• Non-standard power chargers.  Is there anything more consumer-unfriendly than a proprietary charging plug?  I haven’t asked an engineer but nor have I heard any good reason why you can’t use a mini- or micro-USB plug.  I carry two or three cords like this and a variety of electrical sources (car and wall chargers; USB hubs) that power that plug.  If you’ve got a proprietary plug, I’m not always going to have it with me and I’m not always going to be able to find one when I need one.  Show stopper.  I won’t buy a camera, MP3 player or phone with a proprietary power plug.  I certainly won’t buy a tablet with one.

The bigger issue for Android-based tablets is that the fit-and-finish of the platform is just not prepared for the tablet form factor.  Virtually all applications were not only designed for a smaller screen form factor, they don’t scale up well on bigger screens.  By optimizing for the small screen, they’ve actually sub-0ptimized for larger screens and you’re left with an experience that just feels wrong at best and doesn’t work well, or at all, at worst.

This, ultimately, is the challenge, and opportunity, for Android.  Apple tightly controls the experience, for better in this instance and worse in others.  For Android to make a virtue of its diversity, it has to deliver great experiences across a diversity of platforms, not just enable them.  The learning curve for supporting these multiple experiences isn’t large but to maintain competitiveness with the Apple iOS platform requires great speed.  The early experiences of Android tablets is disappointing.  If I’m not eager to buy one, you’ve got a problem.  And I’m not eager to buy one.  Right now, I’m content to stick with my Droid, my laptop and my netbook.  (OK, my daughter’s netbook.  But she didn’t take it to college with her.)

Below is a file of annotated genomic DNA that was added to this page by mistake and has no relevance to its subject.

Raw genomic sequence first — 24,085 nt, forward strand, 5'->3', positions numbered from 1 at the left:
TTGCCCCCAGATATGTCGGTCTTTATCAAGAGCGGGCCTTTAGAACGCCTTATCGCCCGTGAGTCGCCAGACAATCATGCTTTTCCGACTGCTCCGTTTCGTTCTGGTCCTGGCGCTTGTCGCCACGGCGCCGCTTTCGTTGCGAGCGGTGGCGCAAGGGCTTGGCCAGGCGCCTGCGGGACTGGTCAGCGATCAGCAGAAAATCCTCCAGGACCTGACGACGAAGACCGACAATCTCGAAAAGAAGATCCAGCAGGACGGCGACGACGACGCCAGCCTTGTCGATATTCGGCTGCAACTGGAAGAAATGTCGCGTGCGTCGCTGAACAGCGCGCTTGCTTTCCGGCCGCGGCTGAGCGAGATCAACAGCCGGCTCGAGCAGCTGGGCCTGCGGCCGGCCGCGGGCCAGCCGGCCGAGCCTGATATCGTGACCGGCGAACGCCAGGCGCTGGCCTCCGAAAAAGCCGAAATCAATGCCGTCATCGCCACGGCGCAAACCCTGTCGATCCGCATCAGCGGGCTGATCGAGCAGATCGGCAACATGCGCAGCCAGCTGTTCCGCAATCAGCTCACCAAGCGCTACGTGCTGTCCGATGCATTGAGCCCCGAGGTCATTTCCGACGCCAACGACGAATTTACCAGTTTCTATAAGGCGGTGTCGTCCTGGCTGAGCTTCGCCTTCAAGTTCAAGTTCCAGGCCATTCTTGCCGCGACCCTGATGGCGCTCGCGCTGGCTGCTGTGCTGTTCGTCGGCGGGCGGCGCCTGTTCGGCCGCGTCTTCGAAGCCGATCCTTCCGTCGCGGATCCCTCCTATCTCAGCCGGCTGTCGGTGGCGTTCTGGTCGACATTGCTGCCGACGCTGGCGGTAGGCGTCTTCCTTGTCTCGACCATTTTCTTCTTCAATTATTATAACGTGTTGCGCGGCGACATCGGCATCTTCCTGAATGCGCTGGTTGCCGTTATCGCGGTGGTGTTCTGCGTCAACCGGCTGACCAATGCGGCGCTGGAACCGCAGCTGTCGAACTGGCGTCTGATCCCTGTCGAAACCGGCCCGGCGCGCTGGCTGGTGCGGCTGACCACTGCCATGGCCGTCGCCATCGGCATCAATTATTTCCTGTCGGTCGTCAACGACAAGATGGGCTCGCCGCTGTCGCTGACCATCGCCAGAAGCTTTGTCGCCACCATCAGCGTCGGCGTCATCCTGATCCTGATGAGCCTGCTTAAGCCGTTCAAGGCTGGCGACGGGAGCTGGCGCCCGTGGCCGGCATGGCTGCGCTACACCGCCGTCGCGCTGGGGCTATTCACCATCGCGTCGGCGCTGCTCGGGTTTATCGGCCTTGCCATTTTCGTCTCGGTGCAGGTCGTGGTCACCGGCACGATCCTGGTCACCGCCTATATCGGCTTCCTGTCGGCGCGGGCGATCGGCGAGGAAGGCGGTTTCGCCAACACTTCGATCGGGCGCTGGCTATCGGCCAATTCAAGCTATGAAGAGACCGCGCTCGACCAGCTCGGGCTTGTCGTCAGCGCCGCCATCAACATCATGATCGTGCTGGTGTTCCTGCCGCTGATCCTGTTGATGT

Microsoft’s Challenges

It has been more than a year since I’ve posted, and it’s nice to be back.  I’ll talk about my absence in another post but let’s just say that being the “disruptive technologies” guy at a company that doesn’t embrace disruptive technologies is an interesting challenge.  Anyhow, I thought I’d being my return to active blogging with a discussion about my long-time favorite vendor, Microsoft.

Goldman Sachs just downgraded Microsoft’s stock to neutral, saying Microsoft needs to do three things to get back into Goldman’s graces:

  1. Increase its dividend
  2. Rationalize its consumer strategy
  3. Lead in cloud computing.